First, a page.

FILE - In this Sept. 15, 2015, file photo, lead grower Dave Wilson cares for marijuana plants at the Ataraxia medical marijuana cultivation center in Albion, Ill. Michigan regulators have significantly expanded the list of conditions approved for treatment by medical marijuana. The Department of Licensing and Regulatory Affairs on Monday, July 9, 2018, added 11 medical conditions deemed debilitating by the Michigan Medical Marihuana Act of 2008. (AP Photo/Seth Perlman, File)In this file photo, a grower cares for marijuana plants at the Ataraxia medical marijuana cultivation center in Albion, Ill. A firm has secured a license for a marijuana-growing facility in the city of Chester.

CHESTER >> A marijuana-growing facility is expected to be up and running in the city in about six months, according to Agri-Kind Inc. CEO Jon Cohn.

“We’re excited to be entering Delaware County and doing business in Chester,” Cohn said Tuesday.

Cohn said Agri-Kind, an offshoot of Agronomed Pharmaceuticals in Exton, is working with zoning officials in the city today on plans to build a 48,000-square-foot facility at a currently vacant site on the 100 block of Broomall Street.

It is one of 13 companies to get the green light in the second round of permitting by the Pennsylvania Department of Health and only one of two approved for the southeast region under the state’s medical marijuana law, signed by Gov. Tom Wolf in April 2016. The region includes Philadelphia, Bucks, Delaware, Chester, Montgomery, Lancaster, Berks and Schuylkill counties.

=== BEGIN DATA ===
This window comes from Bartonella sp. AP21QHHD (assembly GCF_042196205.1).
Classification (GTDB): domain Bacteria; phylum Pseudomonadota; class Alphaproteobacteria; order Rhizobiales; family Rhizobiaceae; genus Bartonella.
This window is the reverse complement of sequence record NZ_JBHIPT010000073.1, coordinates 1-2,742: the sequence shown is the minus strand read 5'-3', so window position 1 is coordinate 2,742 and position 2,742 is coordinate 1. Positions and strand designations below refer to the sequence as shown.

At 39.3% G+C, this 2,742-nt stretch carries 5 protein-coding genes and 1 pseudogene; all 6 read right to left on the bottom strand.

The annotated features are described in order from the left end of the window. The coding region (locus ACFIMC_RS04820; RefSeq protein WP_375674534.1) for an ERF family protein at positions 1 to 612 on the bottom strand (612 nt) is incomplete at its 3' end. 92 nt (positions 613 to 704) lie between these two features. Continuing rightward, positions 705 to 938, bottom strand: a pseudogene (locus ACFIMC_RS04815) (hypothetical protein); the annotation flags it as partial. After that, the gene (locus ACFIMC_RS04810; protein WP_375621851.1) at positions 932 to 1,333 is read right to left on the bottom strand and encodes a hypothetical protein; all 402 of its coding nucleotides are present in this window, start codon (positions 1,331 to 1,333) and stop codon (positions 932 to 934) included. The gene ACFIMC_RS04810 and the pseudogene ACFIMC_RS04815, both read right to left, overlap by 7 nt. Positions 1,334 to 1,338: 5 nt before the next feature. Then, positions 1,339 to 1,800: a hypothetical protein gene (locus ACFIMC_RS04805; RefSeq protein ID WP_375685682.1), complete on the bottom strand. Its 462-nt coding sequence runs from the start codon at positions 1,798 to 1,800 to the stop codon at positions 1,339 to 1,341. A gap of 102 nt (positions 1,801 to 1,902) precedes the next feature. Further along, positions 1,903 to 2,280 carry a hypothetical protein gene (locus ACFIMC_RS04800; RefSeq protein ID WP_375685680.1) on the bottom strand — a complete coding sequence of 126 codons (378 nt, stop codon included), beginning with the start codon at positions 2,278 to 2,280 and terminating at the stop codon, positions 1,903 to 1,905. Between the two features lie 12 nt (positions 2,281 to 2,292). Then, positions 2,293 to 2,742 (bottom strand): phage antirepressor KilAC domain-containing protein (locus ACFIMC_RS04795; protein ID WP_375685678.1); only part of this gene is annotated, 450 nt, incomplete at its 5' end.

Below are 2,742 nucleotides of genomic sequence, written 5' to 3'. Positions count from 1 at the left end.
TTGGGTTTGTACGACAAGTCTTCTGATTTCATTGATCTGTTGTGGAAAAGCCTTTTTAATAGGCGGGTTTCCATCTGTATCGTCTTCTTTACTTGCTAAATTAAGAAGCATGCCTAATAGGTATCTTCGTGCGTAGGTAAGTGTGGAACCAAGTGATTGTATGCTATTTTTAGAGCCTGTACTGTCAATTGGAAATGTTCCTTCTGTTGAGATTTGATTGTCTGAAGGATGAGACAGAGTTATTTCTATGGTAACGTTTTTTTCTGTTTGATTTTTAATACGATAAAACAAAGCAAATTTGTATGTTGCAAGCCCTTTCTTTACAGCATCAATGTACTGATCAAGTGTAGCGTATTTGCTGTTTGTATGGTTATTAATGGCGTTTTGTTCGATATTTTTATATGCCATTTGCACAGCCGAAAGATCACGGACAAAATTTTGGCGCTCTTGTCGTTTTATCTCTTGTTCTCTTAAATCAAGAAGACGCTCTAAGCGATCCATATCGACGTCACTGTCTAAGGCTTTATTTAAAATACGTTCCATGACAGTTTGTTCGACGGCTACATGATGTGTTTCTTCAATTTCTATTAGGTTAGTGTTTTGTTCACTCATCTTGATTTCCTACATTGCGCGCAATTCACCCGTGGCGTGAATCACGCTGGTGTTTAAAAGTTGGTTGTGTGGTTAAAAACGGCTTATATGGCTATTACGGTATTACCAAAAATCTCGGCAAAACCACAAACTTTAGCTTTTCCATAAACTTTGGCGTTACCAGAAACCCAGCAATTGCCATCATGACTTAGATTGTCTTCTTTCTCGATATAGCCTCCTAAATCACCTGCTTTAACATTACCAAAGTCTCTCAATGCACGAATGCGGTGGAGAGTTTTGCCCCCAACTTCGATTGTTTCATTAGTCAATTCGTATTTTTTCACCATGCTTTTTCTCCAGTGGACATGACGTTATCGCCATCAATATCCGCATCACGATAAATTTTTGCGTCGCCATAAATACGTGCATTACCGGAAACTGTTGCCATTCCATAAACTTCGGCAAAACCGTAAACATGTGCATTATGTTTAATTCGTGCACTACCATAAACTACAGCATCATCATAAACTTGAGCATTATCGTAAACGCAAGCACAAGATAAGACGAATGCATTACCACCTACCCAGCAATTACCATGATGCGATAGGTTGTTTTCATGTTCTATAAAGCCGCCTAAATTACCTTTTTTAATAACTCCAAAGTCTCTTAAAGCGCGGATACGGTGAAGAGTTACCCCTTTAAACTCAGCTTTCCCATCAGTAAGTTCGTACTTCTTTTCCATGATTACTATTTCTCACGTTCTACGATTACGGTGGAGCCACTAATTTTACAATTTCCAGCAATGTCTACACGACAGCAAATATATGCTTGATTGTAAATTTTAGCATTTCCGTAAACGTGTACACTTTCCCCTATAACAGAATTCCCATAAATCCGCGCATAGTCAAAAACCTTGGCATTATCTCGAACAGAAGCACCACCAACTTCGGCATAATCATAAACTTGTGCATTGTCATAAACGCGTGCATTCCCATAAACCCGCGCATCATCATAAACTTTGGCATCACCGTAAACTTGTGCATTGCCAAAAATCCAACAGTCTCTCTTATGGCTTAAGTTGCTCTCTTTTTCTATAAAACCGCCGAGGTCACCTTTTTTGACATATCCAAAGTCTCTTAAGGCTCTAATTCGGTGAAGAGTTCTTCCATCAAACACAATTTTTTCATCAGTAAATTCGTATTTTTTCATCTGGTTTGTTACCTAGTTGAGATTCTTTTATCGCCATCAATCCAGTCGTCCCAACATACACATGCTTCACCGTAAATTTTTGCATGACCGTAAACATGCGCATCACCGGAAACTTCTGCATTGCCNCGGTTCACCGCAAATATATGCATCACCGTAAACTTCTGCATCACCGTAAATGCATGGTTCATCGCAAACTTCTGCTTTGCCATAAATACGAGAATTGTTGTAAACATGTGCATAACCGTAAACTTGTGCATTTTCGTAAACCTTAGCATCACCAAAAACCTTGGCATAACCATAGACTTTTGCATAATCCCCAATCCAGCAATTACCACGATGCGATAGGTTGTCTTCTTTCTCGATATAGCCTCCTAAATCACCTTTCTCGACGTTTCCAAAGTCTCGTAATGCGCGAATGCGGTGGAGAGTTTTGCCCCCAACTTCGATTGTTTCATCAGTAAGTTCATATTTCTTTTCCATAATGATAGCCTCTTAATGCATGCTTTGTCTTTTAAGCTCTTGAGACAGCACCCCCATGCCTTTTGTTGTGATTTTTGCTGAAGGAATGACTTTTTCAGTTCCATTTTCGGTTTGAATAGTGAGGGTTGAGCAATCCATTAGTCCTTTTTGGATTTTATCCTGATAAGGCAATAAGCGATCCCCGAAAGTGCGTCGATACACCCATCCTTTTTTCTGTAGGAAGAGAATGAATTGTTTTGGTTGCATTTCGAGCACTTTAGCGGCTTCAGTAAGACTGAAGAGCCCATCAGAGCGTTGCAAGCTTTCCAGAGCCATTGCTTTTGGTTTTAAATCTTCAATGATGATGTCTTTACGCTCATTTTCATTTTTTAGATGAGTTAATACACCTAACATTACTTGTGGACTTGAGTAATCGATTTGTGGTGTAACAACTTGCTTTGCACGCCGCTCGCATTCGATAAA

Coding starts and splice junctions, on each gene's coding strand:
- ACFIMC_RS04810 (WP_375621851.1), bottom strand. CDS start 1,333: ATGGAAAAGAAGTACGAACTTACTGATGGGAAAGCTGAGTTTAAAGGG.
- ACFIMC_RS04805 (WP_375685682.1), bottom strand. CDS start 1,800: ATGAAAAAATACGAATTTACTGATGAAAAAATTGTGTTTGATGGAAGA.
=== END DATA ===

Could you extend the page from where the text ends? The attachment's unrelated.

The law provides for a total 25 grower/processor permits and 50 dispensary permits. The state previously issued 12 grower/processor permits and 27 dispensary permits in the first round.

In order to secure a permit, applicants had to show the ability to maintain effective security and controls to prevent illegal conduct, evidence of municipality zoning requirement compliance and proof of $2 million in capital.

Cohn said Agri-Kind is currently working on securing genetics for hundreds of marijuana strains, though he expects to start off with about 30 while researching and testing others. The law does not allow Agri-Kind to actually import the genetics until operations are in place, however.

Cohn said an existing dilapidated building at the site is slated for demolition in the next few weeks with construction to begin thereafter. Many of the subcontractors for the work are expected to come from Chester and the facility is expected to create 40 new permanent jobs by the end of year one.

That could grow to 85 jobs within three years if the state stays purely medical marijuana. Cohn said there are already plans to grow the facility incrementally over time, but if the state goes recreational at some point, new zoning and new opportunities could open up.

For now, however, Agri-Kind is focused on getting the building up and ready, getting security and tracking operational, and having staff in place for an expected open date of Feb. 1, 2019.

More than 52,000 patients have registered to participate in the state’s medical marijuana program, according to the most recent figures from DOH, and more than 30,000 have already received their identification cards to purchase medical marijuana. More than 1,000 physicians have registered for the program and more than 700 have been approved as practitioners.

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